John Ayliffe

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John Ayliffe, LL.D. (1676–1732) was an English jurist, expelled from the University of Oxford in a high-profile controversy.

Early life[edit]

Ayliffe was born at Pember, Hampshire, in 1676. He was educated at Winchester College and New College, Oxford, where he matriculated February 1690, became B.A. 1699, M.A. 1703, LL.B. and LL.D. 1710. Up to 1710 he practised as a proctor in the chancellor's court. But his Whig political opinions stood in the way of advancement.

Political troubles[edit]

He was an ardent whig at a time when Oxford was the home of Tories and Jacobitism. In 1712, he issued a specimen of a work on Oxford for which he had collected materials while practising in the chancellor's court; but the scheme was received badly. The book was published, however, in 1714, about a week before Queen Anne's death. A few months later Ayliffe was summoned before the university court at the suits of Bernard Gardiner, then vice-chancellor, and of Thomas Braithwaite, the former vice-chancellor, for certain words reflecting on them. In the passage which gave offence[1] he had gone out of his way to say that the funds of the Clarendon Printing House had been misappropriated. The result was that Ayliffe was expelled from the university, and deprived of all privileges and degrees. He was attacked also by John Cobb, the Warden of New College for another passage,[2] where he remarked on the lack of distinction of the college's men. He was accused, moreover, of disobedience, and of having in a conversation with one Prince threatened to pistol the Warden. Rather than make submission he resigned his fellowship.

The whole story is told in a pamphlet, called the Case of Dr. Ayliffe at Oxford; from internal evidence it is thought Ayliffe either wrote or inspired it. It claims that the real causes of the proceedings were his insinuation that the unwillingness of several colleges to give him an account of their benefactors' funds, his protest against the veto claimed by some heads of colleges, and his political opinions. Nicholas Amhurst described a public speech delivered just after George I's accession, in which Ayliffe was violently abused.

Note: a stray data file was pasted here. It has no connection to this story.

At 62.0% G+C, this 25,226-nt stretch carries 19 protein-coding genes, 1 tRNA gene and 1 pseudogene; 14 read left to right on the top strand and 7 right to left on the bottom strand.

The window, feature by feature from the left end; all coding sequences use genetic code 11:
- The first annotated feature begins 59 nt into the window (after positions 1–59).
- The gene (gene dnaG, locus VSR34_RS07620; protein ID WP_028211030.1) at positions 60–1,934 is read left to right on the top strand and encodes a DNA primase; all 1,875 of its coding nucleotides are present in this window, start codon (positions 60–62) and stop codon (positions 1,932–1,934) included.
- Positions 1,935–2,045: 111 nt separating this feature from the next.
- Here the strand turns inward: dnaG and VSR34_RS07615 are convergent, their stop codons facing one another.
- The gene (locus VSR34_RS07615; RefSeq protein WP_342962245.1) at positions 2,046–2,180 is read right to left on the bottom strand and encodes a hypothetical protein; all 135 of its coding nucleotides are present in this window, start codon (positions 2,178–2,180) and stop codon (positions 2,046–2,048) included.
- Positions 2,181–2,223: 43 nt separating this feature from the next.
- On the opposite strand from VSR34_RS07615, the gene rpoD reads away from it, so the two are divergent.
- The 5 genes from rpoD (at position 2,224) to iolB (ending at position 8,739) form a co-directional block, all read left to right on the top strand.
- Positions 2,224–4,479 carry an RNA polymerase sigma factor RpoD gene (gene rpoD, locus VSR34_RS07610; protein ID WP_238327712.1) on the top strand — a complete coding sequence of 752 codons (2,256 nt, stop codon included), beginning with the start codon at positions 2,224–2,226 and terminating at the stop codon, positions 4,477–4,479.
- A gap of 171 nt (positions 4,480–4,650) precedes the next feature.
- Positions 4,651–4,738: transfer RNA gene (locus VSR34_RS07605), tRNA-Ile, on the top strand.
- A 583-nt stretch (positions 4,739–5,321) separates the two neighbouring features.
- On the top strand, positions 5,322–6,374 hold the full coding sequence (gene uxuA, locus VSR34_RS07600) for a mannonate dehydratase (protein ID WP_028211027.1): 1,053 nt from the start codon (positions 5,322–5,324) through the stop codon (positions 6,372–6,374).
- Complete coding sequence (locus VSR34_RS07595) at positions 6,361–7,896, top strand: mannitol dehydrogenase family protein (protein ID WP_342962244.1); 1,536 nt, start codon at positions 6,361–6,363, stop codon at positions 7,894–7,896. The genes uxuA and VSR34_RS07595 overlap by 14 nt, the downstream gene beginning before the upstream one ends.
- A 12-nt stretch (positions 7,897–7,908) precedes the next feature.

He died 5 November 1732.


Most of Ayliffe's Ancient and Present State of Oxford, which occasioned the attacks on him, is avowedly an abridgment and correction of Anthony Wood's History and Antiquities of Oxford. The work enters into legal details at length. Ayliffe's chief titles to fame are his two treatises on the canon law and the civil law. The Parergon Juris Canonici Anglicani appeared in 1726. In 1734 was published the first volume of a New Pandect of the Civil Law, which he had written some years before; there was at the time more interest in the civil law, and Ayliffe designed his book not only for the lawyer, but also for the politician and the diplomat.

  1. 'The Ancient and Present State of the University of Oxford,' 2 vols, 1714, reprinted in 1723. The appendix contains a number of charters, decrees, &:c., relating both to Oxford and Cambridge.
  2. 'The Case of Dr. Ayliffe at Oxford: giving, first, an Account of the Unjust and Malicious Prosecution of him in the Chancellor's Court of that University, for Writing and Publishing a Book, entituled the Antient and Present State of the University of Oxford: And secondly, an Account of the Proceedings had against him in his College, chiefly founded on the Prosecution of the University; whereby he was oblig'd to quit the one, and was expel'd the other,' 1716. (Attributed to Ayliffe.)
  3. 'Parergon Juris Canonici Anglicani; or a Commentary by way of Supplement to the Canons and Constitutions of the Church of England,' &c., 1726; 2nd edition, 1734 The titles are alphabetically arranged. There is an historical introduction, and appended to the work is a catalogue of the monastic and religious houses dissolved by Henry VIII, with their yearly value.
  4. 'The Law of Pledges, or Pawns, as it was in use among the Romans, and as it is now practiced in most foreign Nations,' 1732. This was a publication by anticipation of Book IV. Tit. 18 of the work on the civil law, and was addressed to the House of Commons, then making inquiries into what Ayliffe called 'the dark recesses and malepractices of pawnbrokers and their accomplices in iniquity.'
  5. 'A New Pandect of Roman Civil Law, as anciently established in that Empire, and now received and practiced in most European Nations,' &c., vol. i., 1734. The second volume never appeared. Ayliffe's treatise has been described as dull, tedious, and confused (Arthur Browne in his Compendious View of the Civil Law, p. ii).


  1. ^ i. 216
  2. ^ i. 322
  • Stephen, Leslie, ed. (1885). "Ayliffe, John" . Dictionary of National Biography. 2. London: Smith, Elder & Co.

 This article incorporates text from a publication now in the public domainStephen, Leslie, ed. (1885). "Ayliffe, John". Dictionary of National Biography. 2. London: Smith, Elder & Co.